By Kampfner, John
New Statesman (1996) , Vol. 130, No. 4567
Back in August, as the holiday season was at its peak, I wrote in the NS: "We don't want style politics, we want to get angry again...people like me who wanted more documentaries, more serious news, proper foreign news...used to be described as 'sad bastards' or 'anoraks' No longer, it seems."
At the time, the globalisation protests gave me a nugget of hope that we had turned the corner after the complacent, consumerist 1990s. Then came the terrible events of 11 September and many people asked: has it become safe to be serious?
Piers Morgan, editor of the Mirror, says that, before 11 September, "the lives of Liz Hurley and Madonna became more important because it's frankly all we had to talk about". Now, the hijackings have "restored my generation back to a real meaning of life that perhaps we haven't experienced since we were born". For a one-time showbiz reporter, this seems a conversion of Damascene proportions.
In interviews I conducted for Radio 4's Analysis programme, there was no short-age of such optimism. Clare Short was confident that the "ugly era of celebration of materialism and sneering at people who showed any concern for the weak or the poor" was over. "I think we're near a shift, I really do," she added, suggesting that some of her fellow ministers might have been a bit slow off the mark. "I think most of the political class haven't quite cottoned on in a way that the public is beginning to. But I think 11 September might have speeded up the journey."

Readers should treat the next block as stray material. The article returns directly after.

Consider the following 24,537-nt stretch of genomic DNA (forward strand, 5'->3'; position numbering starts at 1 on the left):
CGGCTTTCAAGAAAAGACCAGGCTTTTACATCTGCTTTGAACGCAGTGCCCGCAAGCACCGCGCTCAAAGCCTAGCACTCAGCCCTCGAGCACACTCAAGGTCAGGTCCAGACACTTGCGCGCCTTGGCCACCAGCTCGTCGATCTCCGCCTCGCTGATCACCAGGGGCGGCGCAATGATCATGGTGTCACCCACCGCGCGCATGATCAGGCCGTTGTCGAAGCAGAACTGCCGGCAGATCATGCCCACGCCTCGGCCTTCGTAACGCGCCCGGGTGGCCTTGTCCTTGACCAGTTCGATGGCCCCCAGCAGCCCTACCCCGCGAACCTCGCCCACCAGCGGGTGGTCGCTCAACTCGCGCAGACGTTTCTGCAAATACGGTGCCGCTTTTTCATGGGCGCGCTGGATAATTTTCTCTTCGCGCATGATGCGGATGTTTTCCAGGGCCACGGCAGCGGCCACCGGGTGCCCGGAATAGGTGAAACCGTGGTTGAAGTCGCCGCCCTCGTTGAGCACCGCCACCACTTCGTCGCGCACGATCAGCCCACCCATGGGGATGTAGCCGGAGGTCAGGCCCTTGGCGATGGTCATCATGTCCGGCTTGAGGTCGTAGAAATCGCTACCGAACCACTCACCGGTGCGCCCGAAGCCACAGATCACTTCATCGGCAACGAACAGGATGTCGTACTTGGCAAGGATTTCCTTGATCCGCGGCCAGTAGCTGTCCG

Others are disappointed. "11 September is now yesterday's news," the film-maker Ken Loach said. "I don't see a big shift in consciousness at all. I wouldn't say that our politicians are more serious than they were before, or that the mainstream commentators are more serious. They might be more pompous, but they're not more serious."
Tony Blair's promises to reorder the world have remained, as they started, rich in rhetoric but, beyond Afghanistan, light on action. As for the media, it depends on your expectations. More current affairs on television and radio, sure. But also too many journalists rushing around breathlessly telling us not very much. Game shows are alive and well. Even at the height of the crisis, the broad sheets still talked about Liz Hurley's pregnancy and Nigella Lawson's change of hair colour. As for the Mirror, the same paper that has restored Paul Foot and John Pilger to the odd front page still carries a spread on Lara Logan, GMTV's war correspondent, in her bikini.
What about the economy? Or rather, what about Britain's favourite pastime -- shopping? Retail spending figures are strikingly robust. …